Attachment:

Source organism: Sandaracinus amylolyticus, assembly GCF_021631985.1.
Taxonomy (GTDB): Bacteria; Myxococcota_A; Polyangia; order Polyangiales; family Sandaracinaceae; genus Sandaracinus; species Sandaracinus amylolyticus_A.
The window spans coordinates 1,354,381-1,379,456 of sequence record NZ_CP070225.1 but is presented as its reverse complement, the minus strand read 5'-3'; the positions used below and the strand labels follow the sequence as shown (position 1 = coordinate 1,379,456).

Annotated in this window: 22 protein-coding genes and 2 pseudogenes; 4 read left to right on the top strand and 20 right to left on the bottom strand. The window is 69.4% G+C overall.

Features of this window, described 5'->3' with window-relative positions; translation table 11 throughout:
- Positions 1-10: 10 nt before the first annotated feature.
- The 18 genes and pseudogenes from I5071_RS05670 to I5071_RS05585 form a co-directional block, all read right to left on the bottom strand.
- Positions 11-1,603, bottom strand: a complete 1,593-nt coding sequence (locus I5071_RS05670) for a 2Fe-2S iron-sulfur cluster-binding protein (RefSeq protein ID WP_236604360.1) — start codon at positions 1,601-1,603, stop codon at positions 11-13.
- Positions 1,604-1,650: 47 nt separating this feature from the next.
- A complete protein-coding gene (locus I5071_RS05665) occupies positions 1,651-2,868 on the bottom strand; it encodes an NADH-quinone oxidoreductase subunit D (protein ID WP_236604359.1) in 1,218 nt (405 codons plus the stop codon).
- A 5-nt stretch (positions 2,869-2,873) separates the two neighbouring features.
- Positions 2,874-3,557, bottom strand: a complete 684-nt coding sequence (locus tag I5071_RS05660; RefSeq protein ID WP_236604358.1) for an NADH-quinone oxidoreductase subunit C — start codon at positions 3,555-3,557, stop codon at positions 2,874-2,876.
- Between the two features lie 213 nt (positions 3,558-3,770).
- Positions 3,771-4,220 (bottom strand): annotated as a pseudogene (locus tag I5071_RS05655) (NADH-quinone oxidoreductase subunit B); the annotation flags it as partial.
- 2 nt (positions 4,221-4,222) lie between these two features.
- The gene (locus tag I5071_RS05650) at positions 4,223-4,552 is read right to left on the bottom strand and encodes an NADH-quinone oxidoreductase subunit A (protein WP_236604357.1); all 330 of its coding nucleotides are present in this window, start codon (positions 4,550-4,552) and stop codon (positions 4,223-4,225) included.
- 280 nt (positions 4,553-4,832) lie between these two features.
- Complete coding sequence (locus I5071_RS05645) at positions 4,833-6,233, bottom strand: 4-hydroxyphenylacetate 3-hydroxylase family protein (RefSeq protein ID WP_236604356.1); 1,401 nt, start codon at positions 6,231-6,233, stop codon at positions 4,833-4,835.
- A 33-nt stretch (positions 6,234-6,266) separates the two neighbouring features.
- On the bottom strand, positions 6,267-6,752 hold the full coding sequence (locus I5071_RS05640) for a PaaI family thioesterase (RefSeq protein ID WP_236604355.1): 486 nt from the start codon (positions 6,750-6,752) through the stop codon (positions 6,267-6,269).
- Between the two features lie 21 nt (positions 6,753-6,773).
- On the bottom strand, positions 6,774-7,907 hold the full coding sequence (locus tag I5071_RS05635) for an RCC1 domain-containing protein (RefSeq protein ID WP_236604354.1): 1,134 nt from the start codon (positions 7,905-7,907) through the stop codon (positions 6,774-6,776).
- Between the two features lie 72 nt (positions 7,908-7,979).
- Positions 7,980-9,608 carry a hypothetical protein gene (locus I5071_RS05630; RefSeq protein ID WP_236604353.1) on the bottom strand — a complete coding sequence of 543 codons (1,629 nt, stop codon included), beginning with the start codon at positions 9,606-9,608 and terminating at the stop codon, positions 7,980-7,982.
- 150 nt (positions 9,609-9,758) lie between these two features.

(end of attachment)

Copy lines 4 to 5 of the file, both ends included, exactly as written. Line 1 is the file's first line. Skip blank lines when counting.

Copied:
Annotated in this window: 22 protein-coding genes and 2 pseudogenes; 4 read left to right on the top strand and 20 right to left on the bottom strand. The window is 69.4% G+C overall.

Features of this window, described 5'->3' with window-relative positions; translation table 11 throughout: